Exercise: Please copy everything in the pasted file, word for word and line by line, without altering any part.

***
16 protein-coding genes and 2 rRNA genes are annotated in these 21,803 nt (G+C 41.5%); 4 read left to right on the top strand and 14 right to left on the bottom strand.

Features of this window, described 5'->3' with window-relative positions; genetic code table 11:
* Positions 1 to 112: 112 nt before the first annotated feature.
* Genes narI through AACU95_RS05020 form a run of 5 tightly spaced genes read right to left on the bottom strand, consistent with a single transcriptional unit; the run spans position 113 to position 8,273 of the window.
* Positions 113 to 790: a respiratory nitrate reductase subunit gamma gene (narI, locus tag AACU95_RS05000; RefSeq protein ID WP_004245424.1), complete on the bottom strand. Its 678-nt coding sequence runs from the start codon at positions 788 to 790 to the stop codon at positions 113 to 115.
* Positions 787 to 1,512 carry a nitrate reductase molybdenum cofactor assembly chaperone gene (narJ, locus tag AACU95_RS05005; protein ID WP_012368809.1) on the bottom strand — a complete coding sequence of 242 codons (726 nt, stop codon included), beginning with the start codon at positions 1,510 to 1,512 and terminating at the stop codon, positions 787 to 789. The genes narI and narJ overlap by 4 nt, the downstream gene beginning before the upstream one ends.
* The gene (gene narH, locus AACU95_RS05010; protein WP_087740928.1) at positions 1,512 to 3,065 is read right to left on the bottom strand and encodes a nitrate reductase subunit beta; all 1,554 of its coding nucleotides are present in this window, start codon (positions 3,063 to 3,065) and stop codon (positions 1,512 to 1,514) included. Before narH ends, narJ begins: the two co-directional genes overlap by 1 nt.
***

16 protein-coding genes and 2 rRNA genes are annotated in these 21,803 nt (G+C 41.5%); 4 read left to right on the top strand and 14 right to left on the bottom strand.

Features of this window, described 5'->3' with window-relative positions; genetic code table 11:
* Positions 1 to 112: 112 nt before the first annotated feature.
* Genes narI through AACU95_RS05020 form a run of 5 tightly spaced genes read right to left on the bottom strand, consistent with a single transcriptional unit; the run spans position 113 to position 8,273 of the window.
* Positions 113 to 790: a respiratory nitrate reductase subunit gamma gene (narI, locus tag AACU95_RS05000; RefSeq protein ID WP_004245424.1), complete on the bottom strand. Its 678-nt coding sequence runs from the start codon at positions 788 to 790 to the stop codon at positions 113 to 115.
* Positions 787 to 1,512 carry a nitrate reductase molybdenum cofactor assembly chaperone gene (narJ, locus tag AACU95_RS05005; protein ID WP_012368809.1) on the bottom strand — a complete coding sequence of 242 codons (726 nt, stop codon included), beginning with the start codon at positions 1,510 to 1,512 and terminating at the stop codon, positions 787 to 789. The genes narI and narJ overlap by 4 nt, the downstream gene beginning before the upstream one ends.
* The gene (gene narH, locus AACU95_RS05010; protein WP_087740928.1) at positions 1,512 to 3,065 is read right to left on the bottom strand and encodes a nitrate reductase subunit beta; all 1,554 of its coding nucleotides are present in this window, start codon (positions 3,063 to 3,065) and stop codon (positions 1,512 to 1,514) included. Before narH ends, narJ begins: the two co-directional genes overlap by 1 nt.